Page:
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  • Research Handbooks in Business and Management series

Emma Stringfellow

Kirton and Greene (2010) argue that an emphasis on a voluntary, unilateral managerial approach is an “essential dimension” of the (Anglo-Saxon) diversity management (DM) discourse. Diversity management has therefore been criticised as representing a “soft option” for employers, emphasising a top-down, management-led approach and giving managers the power to define problematic areas (Liff 1997; Kirton and Greene 2010). It is questionable, however, whether this applies in continental Europe, where issues of equality are usually regulated through social dialogue or collective bargaining. This chapter compares the unilateral managerial versus social dialogue dimension of diversity management in Sweden, France and Germany. The chapter examines the main actors driving diversity management in each country; what their motivations were for doing so; and how this impacted on the extent of a social dialogue approach. It then looks at the extent and quality of social dialogue on diversity management and what form it has taken – ranging from co-determination at one end of the spectrum (where unions take the leading role in designing and implementing DM policies); through genuinely negotiated agreements on issues directly or indirectly related to promoting diversity; to joint initiatives and projects; to the façade of collective bargaining in which unions are invited to sign or reject agreements without any real negotiation. The chapter then looks at how social dialogue might have shaped diversity management, and vice versa, in each country.
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  • Research Handbooks in Business and Management series

Edited by Alain Klarsfeld, Eddy S. Ng, Lize A.E. Booysen, Liza Castro Christiansen and Bård Kuvaas

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  • Research Handbooks in Business and Management series

Edited by Alain Klarsfeld, Eddy S. Ng, Lize A.E. Booysen, Liza Castro Christiansen and Bård Kuvaas

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  • Research Handbooks in Business and Management series

Edited by Alain Klarsfeld, Eddy S. Ng, Lize A.E. Booysen, Liza Castro Christiansen and Bård Kuvaas

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  • Research Handbooks in Business and Management series

Edited by Alain Klarsfeld, Eddy S. Ng, Lize A.E. Booysen, Liza Castro Christiansen and Bård Kuvaas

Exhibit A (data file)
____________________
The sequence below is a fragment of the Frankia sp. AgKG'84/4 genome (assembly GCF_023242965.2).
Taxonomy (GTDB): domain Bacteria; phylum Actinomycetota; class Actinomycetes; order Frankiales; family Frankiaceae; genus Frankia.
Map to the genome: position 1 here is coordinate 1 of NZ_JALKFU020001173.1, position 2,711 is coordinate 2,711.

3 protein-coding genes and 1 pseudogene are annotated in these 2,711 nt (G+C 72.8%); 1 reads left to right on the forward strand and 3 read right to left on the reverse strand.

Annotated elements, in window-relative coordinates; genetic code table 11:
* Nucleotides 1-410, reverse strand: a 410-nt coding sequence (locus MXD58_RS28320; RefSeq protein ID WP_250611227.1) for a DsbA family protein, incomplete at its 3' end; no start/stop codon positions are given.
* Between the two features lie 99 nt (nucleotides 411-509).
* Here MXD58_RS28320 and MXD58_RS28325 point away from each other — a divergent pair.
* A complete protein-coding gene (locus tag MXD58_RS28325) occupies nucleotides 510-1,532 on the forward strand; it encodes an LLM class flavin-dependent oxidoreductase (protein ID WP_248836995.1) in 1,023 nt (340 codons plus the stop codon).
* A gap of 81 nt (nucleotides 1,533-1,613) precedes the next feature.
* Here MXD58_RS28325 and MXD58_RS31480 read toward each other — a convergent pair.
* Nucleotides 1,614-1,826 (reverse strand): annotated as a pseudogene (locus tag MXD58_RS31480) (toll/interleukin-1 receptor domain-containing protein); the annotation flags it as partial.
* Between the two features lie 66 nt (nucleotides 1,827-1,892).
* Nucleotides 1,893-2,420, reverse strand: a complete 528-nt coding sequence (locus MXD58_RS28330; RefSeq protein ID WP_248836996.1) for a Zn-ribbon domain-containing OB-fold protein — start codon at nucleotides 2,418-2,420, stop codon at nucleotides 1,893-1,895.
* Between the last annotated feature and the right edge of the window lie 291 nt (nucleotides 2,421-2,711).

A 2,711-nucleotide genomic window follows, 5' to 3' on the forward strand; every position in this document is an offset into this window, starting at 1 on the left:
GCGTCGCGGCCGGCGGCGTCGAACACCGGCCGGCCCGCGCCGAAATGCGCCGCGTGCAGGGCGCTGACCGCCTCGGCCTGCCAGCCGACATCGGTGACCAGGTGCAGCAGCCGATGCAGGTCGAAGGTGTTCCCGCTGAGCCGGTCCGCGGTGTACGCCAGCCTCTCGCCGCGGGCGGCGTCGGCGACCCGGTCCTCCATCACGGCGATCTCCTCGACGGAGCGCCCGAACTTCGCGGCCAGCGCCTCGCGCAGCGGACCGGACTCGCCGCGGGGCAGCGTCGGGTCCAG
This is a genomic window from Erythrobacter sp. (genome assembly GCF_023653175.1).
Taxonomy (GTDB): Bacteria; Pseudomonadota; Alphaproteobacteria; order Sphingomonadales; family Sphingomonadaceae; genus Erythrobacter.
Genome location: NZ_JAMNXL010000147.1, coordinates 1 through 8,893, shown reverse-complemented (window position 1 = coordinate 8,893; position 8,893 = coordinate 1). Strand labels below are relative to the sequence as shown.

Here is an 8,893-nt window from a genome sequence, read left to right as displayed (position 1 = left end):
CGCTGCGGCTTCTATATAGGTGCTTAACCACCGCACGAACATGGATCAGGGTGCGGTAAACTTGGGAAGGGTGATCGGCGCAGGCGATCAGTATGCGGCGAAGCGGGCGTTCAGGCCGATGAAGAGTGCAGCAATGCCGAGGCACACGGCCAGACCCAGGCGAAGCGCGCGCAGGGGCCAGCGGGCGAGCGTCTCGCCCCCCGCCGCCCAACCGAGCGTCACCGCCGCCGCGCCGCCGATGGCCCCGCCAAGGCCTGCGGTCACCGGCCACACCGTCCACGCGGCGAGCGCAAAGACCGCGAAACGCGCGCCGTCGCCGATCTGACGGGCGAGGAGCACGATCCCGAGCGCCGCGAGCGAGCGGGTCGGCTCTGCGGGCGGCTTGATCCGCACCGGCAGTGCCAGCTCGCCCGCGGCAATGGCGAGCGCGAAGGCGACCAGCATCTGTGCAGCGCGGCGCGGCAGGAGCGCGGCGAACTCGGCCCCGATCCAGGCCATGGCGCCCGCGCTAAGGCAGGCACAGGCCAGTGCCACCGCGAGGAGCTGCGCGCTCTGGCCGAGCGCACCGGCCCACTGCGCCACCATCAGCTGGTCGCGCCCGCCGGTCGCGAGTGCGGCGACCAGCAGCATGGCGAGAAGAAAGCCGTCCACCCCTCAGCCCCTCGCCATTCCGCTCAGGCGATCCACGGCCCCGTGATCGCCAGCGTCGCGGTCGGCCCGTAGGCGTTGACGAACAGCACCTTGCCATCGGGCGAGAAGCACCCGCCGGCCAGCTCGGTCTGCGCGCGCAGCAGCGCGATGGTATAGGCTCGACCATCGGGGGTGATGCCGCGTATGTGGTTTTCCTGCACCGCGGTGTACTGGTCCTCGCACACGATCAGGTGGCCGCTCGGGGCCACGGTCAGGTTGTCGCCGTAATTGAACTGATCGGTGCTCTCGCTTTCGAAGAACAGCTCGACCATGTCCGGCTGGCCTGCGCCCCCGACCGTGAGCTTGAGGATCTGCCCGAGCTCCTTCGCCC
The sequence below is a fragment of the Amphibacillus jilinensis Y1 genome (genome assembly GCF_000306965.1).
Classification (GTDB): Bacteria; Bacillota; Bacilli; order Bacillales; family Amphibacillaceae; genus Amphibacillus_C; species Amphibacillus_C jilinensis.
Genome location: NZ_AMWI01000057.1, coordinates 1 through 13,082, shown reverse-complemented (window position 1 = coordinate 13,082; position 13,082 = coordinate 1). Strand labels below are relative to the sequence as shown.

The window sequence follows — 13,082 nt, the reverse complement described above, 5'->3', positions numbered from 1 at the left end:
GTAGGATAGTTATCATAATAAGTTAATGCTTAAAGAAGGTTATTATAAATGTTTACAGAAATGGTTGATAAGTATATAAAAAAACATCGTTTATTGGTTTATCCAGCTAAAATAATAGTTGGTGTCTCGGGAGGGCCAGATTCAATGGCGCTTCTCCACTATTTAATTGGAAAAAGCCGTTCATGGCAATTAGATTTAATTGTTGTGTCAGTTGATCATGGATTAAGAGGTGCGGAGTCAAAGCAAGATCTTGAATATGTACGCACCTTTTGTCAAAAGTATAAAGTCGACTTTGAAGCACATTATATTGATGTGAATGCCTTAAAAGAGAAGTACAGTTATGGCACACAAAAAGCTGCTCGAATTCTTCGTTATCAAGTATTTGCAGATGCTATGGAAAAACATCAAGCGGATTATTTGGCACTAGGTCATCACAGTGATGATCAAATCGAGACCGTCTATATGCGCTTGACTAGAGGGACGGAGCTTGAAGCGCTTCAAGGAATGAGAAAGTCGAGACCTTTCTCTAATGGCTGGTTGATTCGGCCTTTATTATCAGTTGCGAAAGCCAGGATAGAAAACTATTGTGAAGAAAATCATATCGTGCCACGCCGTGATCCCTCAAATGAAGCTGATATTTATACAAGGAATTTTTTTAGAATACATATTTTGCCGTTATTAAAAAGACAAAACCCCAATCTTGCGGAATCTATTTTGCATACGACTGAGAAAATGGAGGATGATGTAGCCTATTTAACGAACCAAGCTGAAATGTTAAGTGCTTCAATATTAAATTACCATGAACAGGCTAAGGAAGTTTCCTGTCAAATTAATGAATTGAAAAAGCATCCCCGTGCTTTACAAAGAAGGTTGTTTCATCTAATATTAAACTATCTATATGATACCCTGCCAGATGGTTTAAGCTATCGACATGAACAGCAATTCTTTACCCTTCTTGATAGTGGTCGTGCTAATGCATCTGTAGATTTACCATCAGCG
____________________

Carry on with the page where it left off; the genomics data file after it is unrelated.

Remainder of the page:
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Edited by Timothy Clark, Mike Wright and David J. Ketchen Jr.

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Timothy Clark, Mike Wright and David J. Ketchen Jr.

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  • New Horizons in International Business series

Robert Taylor

Asian Countries, especially China, have in recent years enjoyed high rates of economic growth, offering unparalleled opportunities for investors and traders from both inside and outside the region. While there are moves towards Asian economic integration, barriers must be overcome: witness maritime disputes in the South China Sea, differing levels of development, and deficient domestic institutional structures, which inhibit advanced economic cooperation. Additionally, a number of regional integrative bodies with overlapping jurisdictions and responsibilities impede effective decision making. The region also suffers from inadequate physical infrastructure, although the Chinese leaders have been proactive in promoting the intra- and inter-regional One Belt One Road (BRI) and the Asian Infrastructure Investment Bank (AIIB) initiatives. This is the general context within which the following chapters relating to multinational corporations (MNCs) may be understood. Key words: economic integration, foreign direct investment (FDI), connectivity, One Belt One Road (BRI), Asian Infrastructure Investment Bank (AIIB).
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Edited by Timothy Clark, Mike Wright and David J. Ketchen Jr.

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Edited by Timothy Clark, Mike Wright and David J. Ketchen Jr.